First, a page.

Bucharest, Romania Vacations
Bucharest is Romania’s cultural center and capital city. Its iconic landmark is the massive 1,100-room Palace of Parliament, constructed during the communist era. The Danube River forms much of Romania’s southern border with Bulgaria and is a cruise port for European River Cruise companies.
Featured Bucharest, Romania Hotel
Bucharest is renowned for its wide tree-lined boulevards and Belle Époque buildings, which is why it was once known as “Little Paris.” Bucharest’s most iconic building, however, is the post-modern Palace of the Parliament, an infamous creation of former dictator and Romania’s last communist leader Nicolae Ceausescu which has more than 1,000 rooms and is the world’s second-largest administrative building, after the Pentagon. The city’s most breathtaking buildings are located on Calea Victoriei (Victory Avenue), including Cantacuzino Palace, which houses the George Enescu Museum that pays homage to Romania’s most famous composer and musician; and the National Museum of Art of Romania, located in the Royal Palace. Calea Victoriei is also home to Revolution Square, site of some of the most momentous events in Bucharest history, including the celebration marking Romania’s independence from communist rule.
What to see
Palace of the Parliament – Also known as the People’s Parliament, despite being a symbol of the communist era, it is not only the second-largest administrative building on Earth, but the world’s heaviest building. This iconic building is the seat of the Parliament of Romania and one of the city’s most visited attractions and can be toured.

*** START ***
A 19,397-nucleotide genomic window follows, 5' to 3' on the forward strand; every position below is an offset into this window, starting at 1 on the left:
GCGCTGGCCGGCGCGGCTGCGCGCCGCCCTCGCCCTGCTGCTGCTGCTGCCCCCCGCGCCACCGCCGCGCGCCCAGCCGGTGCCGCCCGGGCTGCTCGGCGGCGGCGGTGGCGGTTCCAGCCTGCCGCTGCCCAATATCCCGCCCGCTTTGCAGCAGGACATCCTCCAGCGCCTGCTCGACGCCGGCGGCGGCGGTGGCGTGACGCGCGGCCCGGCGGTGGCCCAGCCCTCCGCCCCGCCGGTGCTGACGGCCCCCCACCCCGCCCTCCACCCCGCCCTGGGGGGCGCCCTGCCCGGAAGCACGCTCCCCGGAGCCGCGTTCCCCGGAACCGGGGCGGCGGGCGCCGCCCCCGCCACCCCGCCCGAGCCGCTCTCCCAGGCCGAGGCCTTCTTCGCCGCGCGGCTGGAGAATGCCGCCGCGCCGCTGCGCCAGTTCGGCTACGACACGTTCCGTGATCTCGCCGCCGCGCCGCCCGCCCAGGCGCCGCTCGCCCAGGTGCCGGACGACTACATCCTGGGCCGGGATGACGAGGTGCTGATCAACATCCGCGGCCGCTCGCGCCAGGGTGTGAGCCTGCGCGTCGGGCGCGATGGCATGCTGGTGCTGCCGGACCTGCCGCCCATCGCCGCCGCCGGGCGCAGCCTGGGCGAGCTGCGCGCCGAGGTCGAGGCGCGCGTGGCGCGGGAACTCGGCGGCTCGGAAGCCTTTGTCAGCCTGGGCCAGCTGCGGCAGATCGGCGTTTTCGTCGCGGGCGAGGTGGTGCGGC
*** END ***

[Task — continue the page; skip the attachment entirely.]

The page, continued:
Romanian Athenaeum – This opulent structure is the proud home of the George Enescu Philharmonic Orchestra and Bucharest’s most prestigious concert hall, renowned for its superb acoustics.
Dimitrie Gusti National Village Museum – Commonly known as just the Village Museum, this open-air ethnographic museum located in Herastrau Park showcases traditional Romanian village life and features hundreds of authentic buildings, such as peasant homes, log cabins, churches, workshops and thatched barns, that were transported from every region of Romania.
Old Town – Take a trip back in time at Bucharest’s Old Town, which boasts buildings dating back to the 15th and 16th centuries, cobblestone streets, and quaint cafés. Here you will also find the National Museum of Romanian History and Curtea Veche, the Old Princely Court, once home to Vlad III, aka Vlad the Impaler and Vlad Dracula, and now home to a bust of the notorious Romanian prince who was the inspiration for Bram Stoker’s “Dracula.”
Bran Castle – No trip to Bucharest is complete without taking a daytrip to Bran Castle in Transylvania. Known as “Dracula’s Castle,” it is one of the most visited places in Romania and the inspiration for the vampire legend of Count Dracula.